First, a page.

From the moment I saw that Nicki Minaj was headlining Billboard’s first-ever Hot 100 Festival, I was determined to go. I would show up, see her, and get my life from it all because — Meek Mill vs. Drake drama and Madame Tussauds wax figures aside — I firmly believe that Nicki is the type of girl who just wants to have fun. And so am I.
Loyal and questioning Barbz alike flooded to the main stage at the Hot 100 fest to see Nicki. She had a late start to her set, but when opening song “Feeling Myself” came on, no one had a chance. Nicki strutted out in a lace zip-up jumpsuit to perform the song that had many of us downloading Tidal for the sole purpose of watching its video. Club bangers “Only” and “Truffle Butter” followed, and you can imagine the scene at this point. All hands were raised. Hips gyrated. The middle school-aged girls next to me (more likely there for the “Super Bass” and “Starships” bops) were screaming their heads off. But then Nicki’s sound went out. Her crew experienced some technical difficulties, which continued throughout the set, and though she left the stage briefly, she came back ready to give us more.
Nicki’s versatility became clearer than ever last night. She is, and has been, both a pop star and a rapper. Some think she’s a rapper on the occasion of being a pop star. The girls next to me last night might have argued the opposite. People concern themselves with which Nicki is better, and after seeing her live for the first time at Billboard Hot 100, I have to ask: Why?
Nicki changed costumes in the middle of the set from her black getup to a gold, sparkly bra top and skirt combo you might otherwise see on a professional ice skater. This change in clothes also came with a shift in song choice. Nicki went from her “Beez In The Trap”-rapping, “Flawless”-remixing self to the pop icon who sings bright pink radio-friendly jams like “Super Bass” and “Hey Mama.” Perhaps this was all unintentional on her part, and we can debate which of these Nickis is the better one. But seeing her up on the stage working the crowd, I thought that anyone who compares these two sides of her is missing it all.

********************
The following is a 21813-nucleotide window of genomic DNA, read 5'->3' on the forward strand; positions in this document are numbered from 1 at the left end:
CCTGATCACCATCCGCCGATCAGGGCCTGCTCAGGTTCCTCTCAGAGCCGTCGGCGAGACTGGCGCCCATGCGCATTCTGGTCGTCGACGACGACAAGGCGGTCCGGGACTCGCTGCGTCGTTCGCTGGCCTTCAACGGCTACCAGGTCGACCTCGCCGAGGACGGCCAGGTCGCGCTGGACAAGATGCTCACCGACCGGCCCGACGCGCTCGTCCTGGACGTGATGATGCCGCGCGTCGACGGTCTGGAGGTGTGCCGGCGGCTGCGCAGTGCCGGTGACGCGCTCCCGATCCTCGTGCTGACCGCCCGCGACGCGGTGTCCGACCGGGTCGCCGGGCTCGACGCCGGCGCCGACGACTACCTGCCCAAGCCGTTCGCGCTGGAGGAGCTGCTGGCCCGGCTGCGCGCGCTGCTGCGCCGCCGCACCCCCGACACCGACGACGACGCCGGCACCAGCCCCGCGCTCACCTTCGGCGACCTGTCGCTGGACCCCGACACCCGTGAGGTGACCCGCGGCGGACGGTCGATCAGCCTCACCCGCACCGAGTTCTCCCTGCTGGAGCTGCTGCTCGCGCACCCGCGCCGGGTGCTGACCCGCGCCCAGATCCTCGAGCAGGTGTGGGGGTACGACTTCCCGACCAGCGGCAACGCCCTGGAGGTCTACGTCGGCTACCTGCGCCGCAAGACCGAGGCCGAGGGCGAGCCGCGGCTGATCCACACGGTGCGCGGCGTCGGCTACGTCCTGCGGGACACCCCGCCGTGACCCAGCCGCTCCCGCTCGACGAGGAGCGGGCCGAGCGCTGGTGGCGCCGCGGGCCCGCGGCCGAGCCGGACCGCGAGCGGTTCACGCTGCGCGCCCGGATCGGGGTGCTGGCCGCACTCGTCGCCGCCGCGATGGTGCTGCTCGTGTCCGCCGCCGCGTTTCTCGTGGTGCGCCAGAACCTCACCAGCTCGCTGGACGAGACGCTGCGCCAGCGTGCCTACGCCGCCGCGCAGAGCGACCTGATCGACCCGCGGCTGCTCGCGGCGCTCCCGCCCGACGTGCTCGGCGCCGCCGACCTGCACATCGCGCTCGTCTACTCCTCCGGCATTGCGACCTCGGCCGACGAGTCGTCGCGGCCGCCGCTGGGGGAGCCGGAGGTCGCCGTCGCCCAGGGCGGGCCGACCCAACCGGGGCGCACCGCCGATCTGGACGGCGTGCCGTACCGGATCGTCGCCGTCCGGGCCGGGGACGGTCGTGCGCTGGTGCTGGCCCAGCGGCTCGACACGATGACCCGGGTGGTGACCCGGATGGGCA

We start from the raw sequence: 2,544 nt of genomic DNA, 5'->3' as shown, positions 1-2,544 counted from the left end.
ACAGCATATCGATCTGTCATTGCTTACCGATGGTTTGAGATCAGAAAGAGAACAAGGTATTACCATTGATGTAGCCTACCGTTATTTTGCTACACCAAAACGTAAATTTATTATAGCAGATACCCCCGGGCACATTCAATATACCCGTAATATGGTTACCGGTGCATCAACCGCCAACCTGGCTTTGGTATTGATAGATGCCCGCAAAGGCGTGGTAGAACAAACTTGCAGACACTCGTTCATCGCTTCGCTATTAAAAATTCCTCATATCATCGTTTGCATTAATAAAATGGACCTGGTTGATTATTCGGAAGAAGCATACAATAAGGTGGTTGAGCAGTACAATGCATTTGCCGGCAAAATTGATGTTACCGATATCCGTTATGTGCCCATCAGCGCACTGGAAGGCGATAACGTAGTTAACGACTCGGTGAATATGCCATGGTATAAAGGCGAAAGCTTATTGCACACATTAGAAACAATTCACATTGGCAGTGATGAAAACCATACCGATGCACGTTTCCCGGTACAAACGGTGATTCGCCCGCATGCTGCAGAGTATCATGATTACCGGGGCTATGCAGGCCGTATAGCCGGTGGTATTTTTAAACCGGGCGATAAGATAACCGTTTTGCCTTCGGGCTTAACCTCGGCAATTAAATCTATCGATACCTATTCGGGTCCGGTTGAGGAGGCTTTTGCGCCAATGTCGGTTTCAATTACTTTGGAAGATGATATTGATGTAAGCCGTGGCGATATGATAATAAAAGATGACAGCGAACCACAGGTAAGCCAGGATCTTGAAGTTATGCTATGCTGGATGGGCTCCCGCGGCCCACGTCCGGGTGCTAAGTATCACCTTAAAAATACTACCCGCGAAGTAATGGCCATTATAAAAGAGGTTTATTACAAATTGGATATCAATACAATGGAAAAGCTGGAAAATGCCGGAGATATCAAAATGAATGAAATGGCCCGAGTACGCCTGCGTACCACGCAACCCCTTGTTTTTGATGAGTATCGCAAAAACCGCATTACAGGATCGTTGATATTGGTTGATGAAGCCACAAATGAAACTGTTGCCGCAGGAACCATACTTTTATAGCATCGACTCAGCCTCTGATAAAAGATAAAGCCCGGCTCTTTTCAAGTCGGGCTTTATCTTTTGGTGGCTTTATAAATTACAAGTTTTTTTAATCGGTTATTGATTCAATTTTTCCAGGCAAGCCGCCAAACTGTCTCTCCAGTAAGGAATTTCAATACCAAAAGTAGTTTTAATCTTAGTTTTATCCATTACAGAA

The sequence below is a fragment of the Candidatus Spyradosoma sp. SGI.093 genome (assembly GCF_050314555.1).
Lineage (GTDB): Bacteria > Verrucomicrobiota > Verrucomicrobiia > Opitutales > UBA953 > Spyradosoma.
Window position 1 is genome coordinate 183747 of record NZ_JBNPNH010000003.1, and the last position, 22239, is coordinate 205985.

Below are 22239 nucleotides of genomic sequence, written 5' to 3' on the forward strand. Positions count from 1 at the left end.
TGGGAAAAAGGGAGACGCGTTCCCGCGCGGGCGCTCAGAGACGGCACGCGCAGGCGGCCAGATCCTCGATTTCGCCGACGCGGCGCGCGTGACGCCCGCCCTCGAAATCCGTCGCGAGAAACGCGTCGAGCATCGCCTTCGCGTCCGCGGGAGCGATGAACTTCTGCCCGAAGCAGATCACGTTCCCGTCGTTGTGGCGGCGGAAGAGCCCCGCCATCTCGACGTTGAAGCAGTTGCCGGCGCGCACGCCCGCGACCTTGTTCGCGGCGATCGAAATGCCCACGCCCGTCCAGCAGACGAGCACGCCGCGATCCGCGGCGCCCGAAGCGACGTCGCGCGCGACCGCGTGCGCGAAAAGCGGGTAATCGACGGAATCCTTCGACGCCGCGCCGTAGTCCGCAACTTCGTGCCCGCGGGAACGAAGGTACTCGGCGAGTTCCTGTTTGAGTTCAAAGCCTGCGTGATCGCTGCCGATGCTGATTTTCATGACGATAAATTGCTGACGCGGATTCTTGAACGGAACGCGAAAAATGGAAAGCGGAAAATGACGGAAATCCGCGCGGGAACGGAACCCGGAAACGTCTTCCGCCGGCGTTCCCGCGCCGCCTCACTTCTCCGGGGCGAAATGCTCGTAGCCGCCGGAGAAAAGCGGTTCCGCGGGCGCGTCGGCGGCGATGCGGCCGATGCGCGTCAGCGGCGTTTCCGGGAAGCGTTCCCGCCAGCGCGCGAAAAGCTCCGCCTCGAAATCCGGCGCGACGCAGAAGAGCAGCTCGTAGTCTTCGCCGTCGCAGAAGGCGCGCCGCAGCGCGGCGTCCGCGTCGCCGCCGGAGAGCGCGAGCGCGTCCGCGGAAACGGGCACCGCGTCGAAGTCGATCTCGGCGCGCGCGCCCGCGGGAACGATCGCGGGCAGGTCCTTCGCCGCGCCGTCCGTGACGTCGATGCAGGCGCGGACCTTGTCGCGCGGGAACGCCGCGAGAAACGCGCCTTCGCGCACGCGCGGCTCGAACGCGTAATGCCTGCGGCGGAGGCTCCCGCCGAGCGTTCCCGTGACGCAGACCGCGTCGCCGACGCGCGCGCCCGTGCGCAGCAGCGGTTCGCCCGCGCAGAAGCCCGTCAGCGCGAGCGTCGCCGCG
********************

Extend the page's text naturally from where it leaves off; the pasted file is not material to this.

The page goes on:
When it comes down to it, Nicki Minaj is a performer. Her repertoire is varied, and that works for her. Neither pop Nicki nor rap Nicki suffers at the expense of the other. If anything, her versatility allows her to reach a wider audience. The girls to the left of my 23-year-old self looked like they couldn’t have already finished middle school. To my right was a middle-aged mother with her teen-aged son. The crowd was predominantly college-aged adults sprinkled with parents, pre-teens, twentysomethings, and thirtysomethings. All were there to enjoy whatever side of Nicki she would let us see that night, and despite the obvious shift mid-way through, I can say for sure I only saw one Nicki.
So while she’s getting criticized for not being more vocal about her Madame Tussauds wax figure and social injustices, and getting dragged into her boyfriend’s beef with Drake, Nicki is still doing her thing — and that’s having fun. Sometimes, it really is as simple as that.